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Sons of Anarchy’s Jimmy Smits on Nero’s Decision and Hooking Up With the Boss’s Wife

Photo: Gregg DeGuire/WireImage

Spoilers for this week’s episode of Sons of Anarchy.

Every time he thinks he’s out, they pull him back in! Nero Padilla, the pimp Jimmy Smits plays on Sons of Anarchy, has long been discussing an exit strategy from the flesh-peddling business. But can anyone ever really escape Charming, California? In this week’s episode, “Greensleeves,” Nero tried to talk his ladylove Gemma (Katey Sagal) into splitting town, but instead she recruited him for a SAMCRO mission to help a dead gay preacher’s widow kick heroin. (If you don’t watch SoA, don’t ask.) Smits spoke with Vulture about Nero’s gut, why he’s not reprising his role in the new Star Wars, and — oh yeah — that time Pee-wee Herman introduced him to Madonna.

Why has Nero decided to quit now — is it because all of his girls were killed?
There are just too many bad fuckin’ things happening. His gut is telling him to go. He’s always been looking toward the door, but especially in this world, shit happens, big time. Romance, brotherhood, camaraderie, business, blood and guts — all that shit happens. It’s just gnawing at him. He’s been very complicit, and there’s a feeling of people getting their just desserts and things coming back around.

Is there any hope of Nero escaping, or has he gone too far morally?
I think they’ve all gone too far.

He expresses genuine love for Gemma in this episode. Do you think it’s possible for them to have a real romance?
In this particular world, there are other things that trump romance. Your loyalty to family and the patch and the brotherhood trumps love in a lot of different ways. It wouldn’t be surprising to me, story-wise, if it all goes south.

Nero is asked in this episode if he’s a gangster, and he says, “I don’t think so.” Do you think he’s a gangster?
It depends on what your terminology of “gangster” means. He’s from the O.G. school. Original Gangster School. It’s all about justification. They’re all involved in criminal endeavors.

How’s it been for you shooting for the final season? You came onboard midway, but you’ve been on the show for a while.
They had a final read-through the other day. A lot of time I feel like I’m outside the candy shop, looking in. Having been on other shows in different capacities, I know the emotional ties one develops over a period of years. This is very strong and resolute with these guys. It’s not like some of the network shows I’ve been involved in. They’ve traversed a big journey, all these guys, and it’s emotional on a lot of different levels.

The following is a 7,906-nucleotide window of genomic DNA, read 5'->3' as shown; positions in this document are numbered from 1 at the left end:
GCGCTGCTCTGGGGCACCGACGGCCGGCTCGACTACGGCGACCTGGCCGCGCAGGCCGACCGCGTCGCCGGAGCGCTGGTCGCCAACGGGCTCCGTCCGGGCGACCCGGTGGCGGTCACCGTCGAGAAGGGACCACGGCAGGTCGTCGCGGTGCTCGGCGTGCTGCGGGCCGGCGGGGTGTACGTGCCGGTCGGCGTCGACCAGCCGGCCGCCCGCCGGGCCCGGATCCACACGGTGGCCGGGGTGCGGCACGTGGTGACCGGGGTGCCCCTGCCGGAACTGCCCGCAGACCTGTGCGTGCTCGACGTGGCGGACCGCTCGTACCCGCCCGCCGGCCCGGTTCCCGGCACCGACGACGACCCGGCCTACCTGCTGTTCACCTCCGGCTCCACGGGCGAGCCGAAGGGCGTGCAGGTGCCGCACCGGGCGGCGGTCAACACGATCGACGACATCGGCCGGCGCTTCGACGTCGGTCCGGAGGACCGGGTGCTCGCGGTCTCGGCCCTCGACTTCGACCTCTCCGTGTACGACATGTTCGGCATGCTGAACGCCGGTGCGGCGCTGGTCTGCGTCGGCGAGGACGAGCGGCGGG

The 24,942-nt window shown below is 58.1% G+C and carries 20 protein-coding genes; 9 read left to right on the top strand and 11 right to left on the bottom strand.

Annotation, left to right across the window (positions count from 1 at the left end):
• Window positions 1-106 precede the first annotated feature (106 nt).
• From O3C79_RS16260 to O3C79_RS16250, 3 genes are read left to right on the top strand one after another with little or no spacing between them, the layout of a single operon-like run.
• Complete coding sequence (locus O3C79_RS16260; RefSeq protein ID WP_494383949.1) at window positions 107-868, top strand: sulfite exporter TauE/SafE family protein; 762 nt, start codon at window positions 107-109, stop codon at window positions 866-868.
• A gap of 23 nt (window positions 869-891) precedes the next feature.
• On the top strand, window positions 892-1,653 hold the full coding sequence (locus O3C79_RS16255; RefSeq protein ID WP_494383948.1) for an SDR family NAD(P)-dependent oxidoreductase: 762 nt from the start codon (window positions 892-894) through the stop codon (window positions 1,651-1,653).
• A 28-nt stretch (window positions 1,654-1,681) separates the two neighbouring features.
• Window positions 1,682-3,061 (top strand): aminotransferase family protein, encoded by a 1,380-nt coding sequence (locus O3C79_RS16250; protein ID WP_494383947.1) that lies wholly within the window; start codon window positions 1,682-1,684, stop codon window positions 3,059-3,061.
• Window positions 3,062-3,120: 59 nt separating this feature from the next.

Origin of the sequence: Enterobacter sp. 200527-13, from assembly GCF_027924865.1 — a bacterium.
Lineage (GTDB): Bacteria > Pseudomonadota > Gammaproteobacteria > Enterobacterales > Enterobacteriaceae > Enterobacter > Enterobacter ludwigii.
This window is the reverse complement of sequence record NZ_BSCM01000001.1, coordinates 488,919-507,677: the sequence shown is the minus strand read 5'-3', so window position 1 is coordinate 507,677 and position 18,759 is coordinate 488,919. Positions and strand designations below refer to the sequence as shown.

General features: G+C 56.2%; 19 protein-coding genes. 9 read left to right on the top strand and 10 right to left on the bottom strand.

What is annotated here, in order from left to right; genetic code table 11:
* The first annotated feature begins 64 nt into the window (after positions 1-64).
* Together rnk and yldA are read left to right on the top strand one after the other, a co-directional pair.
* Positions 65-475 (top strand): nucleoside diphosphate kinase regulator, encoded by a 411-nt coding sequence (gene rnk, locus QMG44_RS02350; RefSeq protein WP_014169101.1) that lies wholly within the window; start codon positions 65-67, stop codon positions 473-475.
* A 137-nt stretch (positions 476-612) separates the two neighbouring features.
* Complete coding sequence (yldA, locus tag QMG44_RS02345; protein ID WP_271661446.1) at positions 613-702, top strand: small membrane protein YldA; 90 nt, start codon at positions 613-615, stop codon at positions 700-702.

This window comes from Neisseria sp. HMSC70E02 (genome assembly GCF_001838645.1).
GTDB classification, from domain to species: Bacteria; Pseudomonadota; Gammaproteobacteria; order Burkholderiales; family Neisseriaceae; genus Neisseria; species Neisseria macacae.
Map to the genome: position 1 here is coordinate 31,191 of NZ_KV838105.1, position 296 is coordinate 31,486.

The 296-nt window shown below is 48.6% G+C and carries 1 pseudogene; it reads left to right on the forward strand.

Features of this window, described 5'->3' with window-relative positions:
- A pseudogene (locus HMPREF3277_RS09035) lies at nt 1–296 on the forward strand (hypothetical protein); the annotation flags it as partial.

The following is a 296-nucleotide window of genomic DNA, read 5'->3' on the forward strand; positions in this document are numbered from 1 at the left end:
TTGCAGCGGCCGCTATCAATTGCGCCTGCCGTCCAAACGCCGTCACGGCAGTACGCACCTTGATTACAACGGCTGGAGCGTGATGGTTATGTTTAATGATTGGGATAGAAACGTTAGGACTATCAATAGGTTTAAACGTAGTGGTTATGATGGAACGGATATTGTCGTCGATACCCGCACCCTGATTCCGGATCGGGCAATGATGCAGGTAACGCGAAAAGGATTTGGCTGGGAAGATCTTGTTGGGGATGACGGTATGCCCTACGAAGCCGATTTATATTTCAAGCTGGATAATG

Your character has always been a bit of an outsider on the show — he’s not a member of the club, but he works with them. Does that mirror your real-life relationship — are you a little bit removed?
I’m like that in life. It’s just part of my dynamic — my lack of social skills. No, really! I’m there to do a job, and I’m all about collaborating and opening up and gaining people’s trust and being able to share things from my life and the character’s life that allows us to fire on all cylinders. I feel good about having accomplished that.

How is it playing Katey’s love interest? She’s married to your boss, executive producer Kurt Sutter. Is that ever awkward?
It has been awkward a handful of times, but we’re professionals. There will be a joke thrown in here or there, but it’s what we do.

What’s next for you? Do you want to do another series?
I’ll be out there, knocking on doors, like Willy Loman. I’m a traveling salesman.

Pee-wee’s Playhouse just came out on Blu-Ray, and you guest-starred on that show. What are your memories of the episode?
I was the official Conky Repairman! The thing I remember most was Paul [Reubens] was really cool. It was great to hear and see him not in character. One day he came up to me and said, “I want you to meet a friend of mine.” We went into the next studio, and Madonna was shooting a video. It was like Candyland! That was a nice day at work.

Do you remember anything Madonna said to you?
No, she was into her thing, bro.

Is there any chance your character, Senator Bail Organa, will show up in the new Star Wars that J.J. Abrams is directing?
They didn’t call. They’re in the middle of shooting now.

Would you do it if they called?
Depends on what it would be. I wish them well. I’m from the other camp, the George Lucas camp, so I don’t know. George is opening a Star Wars museum in Chicago now. They were very meticulous about keeping every single little thing.

You’ve had an amazing run on TV. How do you feel when you look back over L.A. Law, NYPD Blue, The West Wing, Dexter, and now Sons of Anarchy?
You didn’t mention the clunkers. There were a couple of clunkers in there, too!

Okay, Outlaw and Cane. But I liked Cane
I loved Cane!

That’s still a great batting average — five out of seven series. That would get you into the Hall of Fame, right?
You just try to do the best you can when you get up at bat, man.

Sons of Anarchy’s Jimmy Smits on Nero’s Decision